Intermodal:

Transporting freight using two or more transportation modes. An example would be freight that is moved by truck from the shipper's dock to the rail yard, then placed on a train to the next rail yard, and finally returned to a truck for delivery to the receiving customer.

In trucking when you hear someone refer to an intermodal job they're normally talking about hauling shipping containers to and from the shipyards and railyards.

Dm:

Dispatcher, Fleet Manager, Driver Manager

The primary person a driver communicates with at his/her company. A dispatcher can play many roles, depending on the company's structure. Dispatchers may assign freight, file requests for home time, relay messages between the driver and management, inform customer service of any delays, change appointment times, and report information to the load planners.
New Englander's Comment
member avatar

In some areas of the country, Roehl does indeed offer a part time option. It's slip seating, of course, but they can do 7 on 7 off, and a 7 on 3 off 7 on 4 off.

I do not drive for Roehl so I don't know all the details but those kinds of arrangements are available with them near where I live.. don't know about the Northeast. Call them and find out, but I'd avoid any lease or truck purchase like the plague.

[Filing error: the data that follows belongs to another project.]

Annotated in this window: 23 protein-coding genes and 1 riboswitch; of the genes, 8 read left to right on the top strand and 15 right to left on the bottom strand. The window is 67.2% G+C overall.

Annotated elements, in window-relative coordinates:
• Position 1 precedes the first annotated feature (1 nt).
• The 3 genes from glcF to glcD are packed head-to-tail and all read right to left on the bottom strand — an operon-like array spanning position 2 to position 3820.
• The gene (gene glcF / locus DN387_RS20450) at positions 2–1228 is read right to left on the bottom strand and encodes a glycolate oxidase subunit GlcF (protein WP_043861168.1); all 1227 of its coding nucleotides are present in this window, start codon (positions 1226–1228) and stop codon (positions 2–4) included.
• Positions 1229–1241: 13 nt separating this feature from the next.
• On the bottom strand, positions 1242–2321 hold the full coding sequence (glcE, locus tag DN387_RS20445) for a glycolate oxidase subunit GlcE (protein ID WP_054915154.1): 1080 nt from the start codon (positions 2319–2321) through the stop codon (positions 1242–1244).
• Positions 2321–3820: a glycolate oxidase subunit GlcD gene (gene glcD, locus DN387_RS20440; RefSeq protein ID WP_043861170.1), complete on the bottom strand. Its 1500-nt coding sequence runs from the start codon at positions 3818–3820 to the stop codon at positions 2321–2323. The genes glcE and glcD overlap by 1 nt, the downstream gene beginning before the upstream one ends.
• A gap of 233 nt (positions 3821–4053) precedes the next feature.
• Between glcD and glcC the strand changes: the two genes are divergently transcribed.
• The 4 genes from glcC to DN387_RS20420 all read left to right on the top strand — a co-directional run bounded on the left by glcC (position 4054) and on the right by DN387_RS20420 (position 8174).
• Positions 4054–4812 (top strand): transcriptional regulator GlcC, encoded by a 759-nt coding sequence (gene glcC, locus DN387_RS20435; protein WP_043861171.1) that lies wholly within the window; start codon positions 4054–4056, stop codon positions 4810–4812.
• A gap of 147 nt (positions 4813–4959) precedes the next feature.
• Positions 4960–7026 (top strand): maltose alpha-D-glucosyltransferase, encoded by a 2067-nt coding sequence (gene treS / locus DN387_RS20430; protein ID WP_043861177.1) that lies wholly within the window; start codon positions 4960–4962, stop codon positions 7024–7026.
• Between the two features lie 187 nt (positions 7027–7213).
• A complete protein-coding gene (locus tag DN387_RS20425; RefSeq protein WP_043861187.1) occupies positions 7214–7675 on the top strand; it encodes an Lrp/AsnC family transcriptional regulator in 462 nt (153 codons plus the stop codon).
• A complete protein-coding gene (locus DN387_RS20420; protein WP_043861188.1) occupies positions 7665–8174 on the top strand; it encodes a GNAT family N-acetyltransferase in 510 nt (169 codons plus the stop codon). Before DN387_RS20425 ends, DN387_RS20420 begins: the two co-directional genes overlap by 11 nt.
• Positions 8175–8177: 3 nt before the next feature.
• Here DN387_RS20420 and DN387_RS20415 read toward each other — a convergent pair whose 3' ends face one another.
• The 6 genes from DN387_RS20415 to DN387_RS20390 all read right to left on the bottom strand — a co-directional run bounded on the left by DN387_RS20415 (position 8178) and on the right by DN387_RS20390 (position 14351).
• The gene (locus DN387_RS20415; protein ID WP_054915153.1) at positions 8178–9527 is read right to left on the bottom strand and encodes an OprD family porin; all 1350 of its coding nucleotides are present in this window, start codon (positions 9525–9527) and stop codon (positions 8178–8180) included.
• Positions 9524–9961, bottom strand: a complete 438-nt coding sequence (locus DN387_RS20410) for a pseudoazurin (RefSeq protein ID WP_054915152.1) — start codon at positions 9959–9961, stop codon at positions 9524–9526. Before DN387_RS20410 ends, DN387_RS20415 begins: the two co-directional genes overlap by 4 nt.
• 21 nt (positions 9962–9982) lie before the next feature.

yeah I checked with Roehl, they don't offer it where I live or in New Hampshire where I'm planning to move.

Shame.

But yeah, I'm getting the sense to avoid leasing and purchasing. I think I'll take you guyses advice.

O/O and lease would give me "freedom" to take more hometime, but that's an illusion.

I guess I'll hafta settle for a local job... although if I'm going to be running regional home weekly, ODFL linehaul seems attractive... 50+ cpm , all drop and hook , my current company has me do linehaul from time to time and it's pretty good. of course I'd hafta learn doubles but wth I'll learn doubles just like I learned trucking: with practice and time.

Honestly my company safety manager and a mechanic wanted to start a business, I guess they saw something in me, wanted me to go in w/ them, but again running a business is a headache.

Regional:

Regional Route